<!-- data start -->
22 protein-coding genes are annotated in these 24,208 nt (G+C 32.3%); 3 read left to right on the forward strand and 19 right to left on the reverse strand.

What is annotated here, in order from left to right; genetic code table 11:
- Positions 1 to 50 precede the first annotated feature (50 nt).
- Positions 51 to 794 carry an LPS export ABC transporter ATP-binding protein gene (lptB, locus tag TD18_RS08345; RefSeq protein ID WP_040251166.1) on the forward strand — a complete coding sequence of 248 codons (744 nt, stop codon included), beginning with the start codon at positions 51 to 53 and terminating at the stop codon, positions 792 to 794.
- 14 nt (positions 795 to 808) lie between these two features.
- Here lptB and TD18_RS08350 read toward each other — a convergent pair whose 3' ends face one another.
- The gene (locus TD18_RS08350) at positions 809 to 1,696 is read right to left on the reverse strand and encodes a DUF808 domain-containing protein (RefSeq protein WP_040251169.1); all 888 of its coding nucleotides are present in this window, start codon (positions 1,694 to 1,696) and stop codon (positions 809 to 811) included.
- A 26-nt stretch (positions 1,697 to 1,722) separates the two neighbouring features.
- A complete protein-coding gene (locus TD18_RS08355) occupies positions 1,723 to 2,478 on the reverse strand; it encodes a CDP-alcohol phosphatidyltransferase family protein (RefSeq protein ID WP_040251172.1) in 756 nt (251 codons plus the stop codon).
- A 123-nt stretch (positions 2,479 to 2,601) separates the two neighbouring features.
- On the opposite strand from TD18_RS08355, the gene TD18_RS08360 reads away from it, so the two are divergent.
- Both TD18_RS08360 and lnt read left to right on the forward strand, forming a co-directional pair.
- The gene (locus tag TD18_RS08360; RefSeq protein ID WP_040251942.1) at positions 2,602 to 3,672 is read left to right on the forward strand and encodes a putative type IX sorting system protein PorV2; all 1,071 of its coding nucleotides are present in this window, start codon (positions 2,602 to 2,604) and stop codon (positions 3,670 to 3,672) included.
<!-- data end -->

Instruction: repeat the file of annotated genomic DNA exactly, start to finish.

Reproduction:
22 protein-coding genes are annotated in these 24,208 nt (G+C 32.3%); 3 read left to right on the forward strand and 19 right to left on the reverse strand.

What is annotated here, in order from left to right; genetic code table 11:
- Positions 1 to 50 precede the first annotated feature (50 nt).
- Positions 51 to 794 carry an LPS export ABC transporter ATP-binding protein gene (lptB, locus tag TD18_RS08345; RefSeq protein ID WP_040251166.1) on the forward strand — a complete coding sequence of 248 codons (744 nt, stop codon included), beginning with the start codon at positions 51 to 53 and terminating at the stop codon, positions 792 to 794.
- 14 nt (positions 795 to 808) lie between these two features.
- Here lptB and TD18_RS08350 read toward each other — a convergent pair whose 3' ends face one another.
- The gene (locus TD18_RS08350) at positions 809 to 1,696 is read right to left on the reverse strand and encodes a DUF808 domain-containing protein (RefSeq protein WP_040251169.1); all 888 of its coding nucleotides are present in this window, start codon (positions 1,694 to 1,696) and stop codon (positions 809 to 811) included.
- A 26-nt stretch (positions 1,697 to 1,722) separates the two neighbouring features.
- A complete protein-coding gene (locus TD18_RS08355) occupies positions 1,723 to 2,478 on the reverse strand; it encodes a CDP-alcohol phosphatidyltransferase family protein (RefSeq protein ID WP_040251172.1) in 756 nt (251 codons plus the stop codon).
- A 123-nt stretch (positions 2,479 to 2,601) separates the two neighbouring features.
- On the opposite strand from TD18_RS08355, the gene TD18_RS08360 reads away from it, so the two are divergent.
- Both TD18_RS08360 and lnt read left to right on the forward strand, forming a co-directional pair.
- The gene (locus tag TD18_RS08360; RefSeq protein ID WP_040251942.1) at positions 2,602 to 3,672 is read left to right on the forward strand and encodes a putative type IX sorting system protein PorV2; all 1,071 of its coding nucleotides are present in this window, start codon (positions 2,602 to 2,604) and stop codon (positions 3,670 to 3,672) included.